Nunatsiaq News
LETTERS: Nunavut February 06, 2018 - 1:30 pm

It’s time to talk about the sexual assault of teenagers in Nunavut

"Our schools need to engage all students in talking about this"


Now, against the backdrop of #MeToo, is a perfect time for our schools in Nunavut to begin a profound discussion with all students about male-female relationships.

Can it be that 40 per cent or more of our young women under the age of 16 are sexually assaulted?

Sexual assaults ruin women, turning their lives upside down for years and decades.

The not-uncommon descent into drug and alcohol addiction that follows assaults is a reach for help, anything to numb the horror.

Cutting, promiscuity and other self-destructive behaviours are often the result of assaults that have left these young people loathing themselves, fearful, defensive, but trying to regain some kind of control over their lives.

Young women who have been raped cannot function “normally” at school, no matter how hard they try.

Assaults leave them overwhelmed, confused, traumatized, and unable to participate without acting out. And no wonder. 

Young women, who are curious and want to experiment, and perhaps want to grow up too quickly, are often taken by surprise by the effects of drugs or alcohol at parties and are vulnerable to being assaulted. This happens all the time.

The men, of all ages, who provide the parties and drugs need to be held accountable for the terrible damage they are causing, for the lives they are ruining.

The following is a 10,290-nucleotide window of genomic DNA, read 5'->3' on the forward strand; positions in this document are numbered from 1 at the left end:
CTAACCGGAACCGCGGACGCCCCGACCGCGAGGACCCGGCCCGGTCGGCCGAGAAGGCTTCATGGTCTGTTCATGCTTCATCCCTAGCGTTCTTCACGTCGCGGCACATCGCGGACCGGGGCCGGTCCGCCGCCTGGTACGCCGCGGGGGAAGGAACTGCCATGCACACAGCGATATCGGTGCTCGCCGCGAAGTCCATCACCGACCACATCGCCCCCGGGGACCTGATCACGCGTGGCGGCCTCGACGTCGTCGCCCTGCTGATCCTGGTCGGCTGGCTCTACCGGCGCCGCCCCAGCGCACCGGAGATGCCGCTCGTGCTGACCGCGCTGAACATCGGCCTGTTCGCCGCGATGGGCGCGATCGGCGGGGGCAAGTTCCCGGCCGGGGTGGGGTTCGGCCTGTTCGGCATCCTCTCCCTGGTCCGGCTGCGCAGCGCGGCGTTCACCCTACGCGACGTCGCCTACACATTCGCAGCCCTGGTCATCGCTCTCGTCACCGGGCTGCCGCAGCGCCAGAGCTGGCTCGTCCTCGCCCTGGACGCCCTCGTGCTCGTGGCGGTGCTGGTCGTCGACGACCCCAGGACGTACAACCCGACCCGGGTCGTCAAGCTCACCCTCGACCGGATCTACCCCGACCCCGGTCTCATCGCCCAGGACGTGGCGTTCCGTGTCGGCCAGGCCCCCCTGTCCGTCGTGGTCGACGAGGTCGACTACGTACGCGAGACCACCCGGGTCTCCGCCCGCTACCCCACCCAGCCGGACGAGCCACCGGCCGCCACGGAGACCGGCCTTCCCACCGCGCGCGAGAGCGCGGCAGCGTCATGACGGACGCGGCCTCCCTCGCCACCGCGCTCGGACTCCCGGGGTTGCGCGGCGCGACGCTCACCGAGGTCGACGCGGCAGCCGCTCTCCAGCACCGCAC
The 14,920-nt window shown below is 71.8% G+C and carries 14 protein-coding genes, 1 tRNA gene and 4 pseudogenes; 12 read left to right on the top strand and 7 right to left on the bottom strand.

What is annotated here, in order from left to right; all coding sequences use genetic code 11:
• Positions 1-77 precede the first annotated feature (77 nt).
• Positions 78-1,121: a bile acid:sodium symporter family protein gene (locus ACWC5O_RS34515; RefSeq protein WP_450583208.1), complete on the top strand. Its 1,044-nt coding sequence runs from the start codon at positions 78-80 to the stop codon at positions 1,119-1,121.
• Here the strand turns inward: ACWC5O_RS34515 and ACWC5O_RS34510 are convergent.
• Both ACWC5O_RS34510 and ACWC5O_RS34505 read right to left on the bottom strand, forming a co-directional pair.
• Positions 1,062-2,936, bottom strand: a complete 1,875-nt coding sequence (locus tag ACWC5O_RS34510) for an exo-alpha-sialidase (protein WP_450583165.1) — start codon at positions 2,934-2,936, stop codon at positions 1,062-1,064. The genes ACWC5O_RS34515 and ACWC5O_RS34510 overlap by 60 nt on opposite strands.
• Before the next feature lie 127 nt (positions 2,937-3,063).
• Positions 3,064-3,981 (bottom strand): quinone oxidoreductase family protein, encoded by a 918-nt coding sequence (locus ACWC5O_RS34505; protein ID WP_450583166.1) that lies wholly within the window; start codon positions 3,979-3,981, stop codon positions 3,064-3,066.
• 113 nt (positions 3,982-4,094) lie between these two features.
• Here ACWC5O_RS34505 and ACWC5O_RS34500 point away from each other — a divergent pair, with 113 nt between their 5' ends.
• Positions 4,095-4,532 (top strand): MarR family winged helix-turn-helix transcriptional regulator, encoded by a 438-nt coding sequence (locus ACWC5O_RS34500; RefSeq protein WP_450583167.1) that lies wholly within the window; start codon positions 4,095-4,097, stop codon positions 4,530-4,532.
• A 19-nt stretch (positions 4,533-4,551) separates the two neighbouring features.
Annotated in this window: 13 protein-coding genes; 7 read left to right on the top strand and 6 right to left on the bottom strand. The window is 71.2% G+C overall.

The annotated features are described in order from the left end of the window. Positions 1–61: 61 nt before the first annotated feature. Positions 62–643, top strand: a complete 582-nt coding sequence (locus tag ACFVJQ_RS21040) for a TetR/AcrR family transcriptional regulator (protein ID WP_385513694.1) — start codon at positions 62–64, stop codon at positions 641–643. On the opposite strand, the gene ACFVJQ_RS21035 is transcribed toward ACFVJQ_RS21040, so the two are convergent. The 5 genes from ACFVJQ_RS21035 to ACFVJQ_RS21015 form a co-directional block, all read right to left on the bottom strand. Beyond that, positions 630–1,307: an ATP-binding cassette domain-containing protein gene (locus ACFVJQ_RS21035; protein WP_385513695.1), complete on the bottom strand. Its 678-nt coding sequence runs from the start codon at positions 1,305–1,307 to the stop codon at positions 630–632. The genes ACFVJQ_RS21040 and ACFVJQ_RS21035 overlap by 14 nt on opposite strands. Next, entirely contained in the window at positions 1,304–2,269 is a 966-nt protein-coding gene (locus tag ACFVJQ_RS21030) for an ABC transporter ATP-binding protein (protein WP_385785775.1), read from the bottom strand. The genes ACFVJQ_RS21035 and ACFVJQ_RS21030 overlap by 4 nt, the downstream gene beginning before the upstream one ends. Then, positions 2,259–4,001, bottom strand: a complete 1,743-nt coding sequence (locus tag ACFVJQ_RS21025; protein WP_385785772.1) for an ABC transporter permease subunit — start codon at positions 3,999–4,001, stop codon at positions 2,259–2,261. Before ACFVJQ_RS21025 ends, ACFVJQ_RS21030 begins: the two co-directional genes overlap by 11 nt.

Our schools need to play a substantial role in reversing the normalization of sexual assault and help protect our young women.

Now, with men held to account all over the continent for their damaging behaviour towards women, our schools need to engage all students in talking about this.

(Name withheld by request)

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(19) Comments:

#1. Posted by Teacher on February 06, 2018

Yes, there needs to be widespread, consistent education about the exploitation of vulnerable girls and women. But schools cannot do it alone. Every sector of our territory needs to hold itself responsible for this.

#2. Posted by Males only? on February 06, 2018

Think its a little dangerous claiming its only “men” that are the root of this evil, not every male in nunavut is a sexual predator, i see alot of women going around too,

#3. Posted by Nunavumiut on February 06, 2018

I agree with this. Also, may I add that coping skills need to be taught. Relationships need to well defined, boundaries set & understood. As a parent, I would rather have the tools to talk to my children about the choices they make; to understand their bodies are changing, to understand healthy and unhealthy choices and to be able to express their thoughts and feelings in a safe way. Yes, teachers can teach about the changes our bodies go through, they can teach about the effects of drugs and alcohol, they sure can teach healthy and unhealthy relationships, they can teach coping skills. But ultimately, I believe parents are responsible for teaching their children manners, their choice of lifestyle and who they associate with. As a parent, I would rather teach my children right from wrong my way. Teachers can help, but not raise my children. We need to help each other create a safe environment for our children.

#4. Posted by A Male on February 06, 2018